A Valentine for 365 Days

Universally, the heart is a symbol of love. However, on February 14, the heart is commercialized in more ways than one can imagine. Greeting cards are created in the shape of hearts decorated with lace and flowers. Heart-shaped boxes enfold decadent chocolates. Bouquets of red roses with a plastic heart stuck in the middle are advertised. Even fluffy stuffed animals portraying love are for sale. Whatever the expression of love, there is always a heart included with the sentiment “Be My Valentine.”

Why magnify love only one day of the year? True love lasts longer than one day. Love is more than a few romantic words composed by Hallmark. Love is more valuable than commercial stuff. God’s love is lavished upon us 365 days of the year. (see I John 3:1) God is love according to I John 4:8.

Let’s make a few comparisons between what God says about love and what the marketing industry sells.

The Greek language has several unique words for love. Agape is God’s love – selfless love. Eros is passionate or romantic love. Valentine’s Day focuses on Eros.

Here are images of angels. Cupid is the valentine angel. In classical mythology, Cupid is the god of erotic love. A cupid is described as a winged being symbolic of love.

In comparison, we see an image of Michael, God’s archangel. Micheal is a warring angel who fights for us. (see Revelation 12:7-9) In Revelation 5:11, John heard the voice of “thousands upon thousands and tens thousand times ten thousand” angels. Too many angels to count! Psalm 91:11 a  loving verse telling each of us about our personal guardian angel. Weapons are evident in these images. In the valentine image, Cupid is shooting an arrow with his bow. On many valentines, there is an arrow of love aimed for the beloved’s heart. Is this truly romantic?

The other image is symbolic of the sword of the Spirit – part of God’s armor. (see Ephesians 6:18) The sword of the Spirit is the Word of God. Offensively, God’s Word can penetrate the unbeliever’s heart allowing him/her to experience the love of God. Much more powerful than an arrow!Is love costly? Looking on the back of a valentine card, one discovers how expensive a particular piece of folded paper can be. Is Eros love worth this amount of money?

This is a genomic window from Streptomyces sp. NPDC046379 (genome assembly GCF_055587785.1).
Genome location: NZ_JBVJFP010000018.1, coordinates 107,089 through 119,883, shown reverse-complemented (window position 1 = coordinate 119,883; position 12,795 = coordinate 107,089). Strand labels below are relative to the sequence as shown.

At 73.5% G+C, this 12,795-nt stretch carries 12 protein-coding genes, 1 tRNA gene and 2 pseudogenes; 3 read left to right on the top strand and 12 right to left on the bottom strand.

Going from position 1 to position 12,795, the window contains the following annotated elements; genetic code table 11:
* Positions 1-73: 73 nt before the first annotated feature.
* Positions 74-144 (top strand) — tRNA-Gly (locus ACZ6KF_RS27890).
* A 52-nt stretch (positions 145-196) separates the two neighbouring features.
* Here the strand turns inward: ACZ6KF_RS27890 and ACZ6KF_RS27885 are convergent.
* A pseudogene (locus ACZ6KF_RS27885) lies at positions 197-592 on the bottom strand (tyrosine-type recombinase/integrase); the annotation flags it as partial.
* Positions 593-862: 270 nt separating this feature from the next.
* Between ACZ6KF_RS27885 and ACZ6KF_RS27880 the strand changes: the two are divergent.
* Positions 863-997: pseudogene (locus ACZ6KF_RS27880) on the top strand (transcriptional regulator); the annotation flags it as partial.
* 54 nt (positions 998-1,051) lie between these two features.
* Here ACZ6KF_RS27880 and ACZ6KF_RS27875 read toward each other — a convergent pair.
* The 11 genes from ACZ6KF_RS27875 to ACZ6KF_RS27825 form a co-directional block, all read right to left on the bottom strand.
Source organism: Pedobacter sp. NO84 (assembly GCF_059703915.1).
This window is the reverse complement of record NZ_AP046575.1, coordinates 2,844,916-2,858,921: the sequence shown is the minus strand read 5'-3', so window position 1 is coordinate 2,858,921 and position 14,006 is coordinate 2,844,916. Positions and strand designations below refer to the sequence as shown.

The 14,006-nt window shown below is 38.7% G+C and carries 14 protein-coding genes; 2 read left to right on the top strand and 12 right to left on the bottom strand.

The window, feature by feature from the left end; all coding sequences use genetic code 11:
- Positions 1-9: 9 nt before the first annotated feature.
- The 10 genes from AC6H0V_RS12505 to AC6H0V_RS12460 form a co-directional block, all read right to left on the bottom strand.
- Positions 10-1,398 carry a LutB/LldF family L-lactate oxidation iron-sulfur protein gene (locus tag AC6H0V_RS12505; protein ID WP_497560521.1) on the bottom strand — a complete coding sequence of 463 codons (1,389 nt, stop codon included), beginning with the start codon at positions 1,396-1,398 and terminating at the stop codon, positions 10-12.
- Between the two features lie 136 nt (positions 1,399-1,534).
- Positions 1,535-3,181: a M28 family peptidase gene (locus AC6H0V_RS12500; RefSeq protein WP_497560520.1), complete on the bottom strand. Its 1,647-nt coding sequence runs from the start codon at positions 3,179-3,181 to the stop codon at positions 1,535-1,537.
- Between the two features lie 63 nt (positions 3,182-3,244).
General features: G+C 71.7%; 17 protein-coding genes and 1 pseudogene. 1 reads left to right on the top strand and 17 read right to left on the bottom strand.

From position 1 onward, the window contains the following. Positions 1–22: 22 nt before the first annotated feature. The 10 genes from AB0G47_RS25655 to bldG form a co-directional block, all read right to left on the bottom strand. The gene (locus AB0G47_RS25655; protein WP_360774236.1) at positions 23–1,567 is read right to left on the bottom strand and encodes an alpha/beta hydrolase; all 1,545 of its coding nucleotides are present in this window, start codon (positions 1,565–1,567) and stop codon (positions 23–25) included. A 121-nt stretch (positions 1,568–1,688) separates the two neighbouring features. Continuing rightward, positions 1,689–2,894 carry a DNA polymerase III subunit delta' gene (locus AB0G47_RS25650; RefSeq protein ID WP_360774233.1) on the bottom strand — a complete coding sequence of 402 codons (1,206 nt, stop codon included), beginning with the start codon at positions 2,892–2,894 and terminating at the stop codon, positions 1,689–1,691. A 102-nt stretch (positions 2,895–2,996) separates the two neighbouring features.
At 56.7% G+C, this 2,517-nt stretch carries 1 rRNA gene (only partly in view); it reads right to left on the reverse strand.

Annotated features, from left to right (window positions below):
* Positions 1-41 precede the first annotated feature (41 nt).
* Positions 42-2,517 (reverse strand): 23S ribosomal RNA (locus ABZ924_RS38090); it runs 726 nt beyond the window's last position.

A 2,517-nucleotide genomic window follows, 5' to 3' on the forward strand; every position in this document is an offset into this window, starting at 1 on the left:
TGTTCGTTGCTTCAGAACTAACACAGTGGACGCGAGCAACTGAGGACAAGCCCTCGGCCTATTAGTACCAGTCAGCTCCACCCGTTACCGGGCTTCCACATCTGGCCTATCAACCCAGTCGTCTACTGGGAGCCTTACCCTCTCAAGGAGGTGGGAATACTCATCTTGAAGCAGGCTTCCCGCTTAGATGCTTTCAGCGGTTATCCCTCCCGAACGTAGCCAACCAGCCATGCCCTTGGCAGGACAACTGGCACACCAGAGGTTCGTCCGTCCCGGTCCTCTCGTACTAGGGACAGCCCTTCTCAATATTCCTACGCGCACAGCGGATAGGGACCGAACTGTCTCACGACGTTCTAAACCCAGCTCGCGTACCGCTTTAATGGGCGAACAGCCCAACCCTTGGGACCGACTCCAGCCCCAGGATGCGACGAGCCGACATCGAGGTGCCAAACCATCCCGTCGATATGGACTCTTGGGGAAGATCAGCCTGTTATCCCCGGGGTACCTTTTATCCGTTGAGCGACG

Agape love cost Jesus His life. That’s costly! Romans 5:8 NLT says, “But God showed his great love for us by sending Christ to die for us while we were still sinners.” And I Corinthians 6:20 says, “God bought you with a high price.”Pictured above is an old-fashioned valentine. On a flimsy piece of paper, a cute little angel says, “It would be heavenly to have you for my Valentine.” Although this might be a sweet sentiment, there is no sincere commitment.

In contrast, God reveals His love for us throughout the Bible. In Revelation 21 and 22, the angel of the Lord shows John the new heaven and the new earth that will last throughout eternity. The Lord’s love endures forever.  (see  I Chronicles 16:34)

So, forget the commercial hype of Valentine’s Day. Concentrate on God’s  love. Listed below are  scriptural love notes from God. (Emphasis is by the writer.)

But God demonstrates his own love for us in this:
While we were still sinners, Christ died for us.

Romans 5:8

For God so loved the world that he gave his one and only Son,
that whoever believes in him shall not perish but have eternal life.

John 3:16

Beloved, let us love one another, for love is from God.
I John 4:7

The one who does not love does not know God, for God is love.
I John 4:8

And now these three remain: faith, hope and love.
But
the greatest of these is love.
I Corinthians 13:13

and walk in the way of love, just as Christ loved us
and gave himself up for us as a fragrant offering and sacrifice to God.
Ephesians 5:2

(Click on images to find the credit for appropriate images.)

 

 

 

 

 

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2 thoughts on “A Valentine for 365 Days

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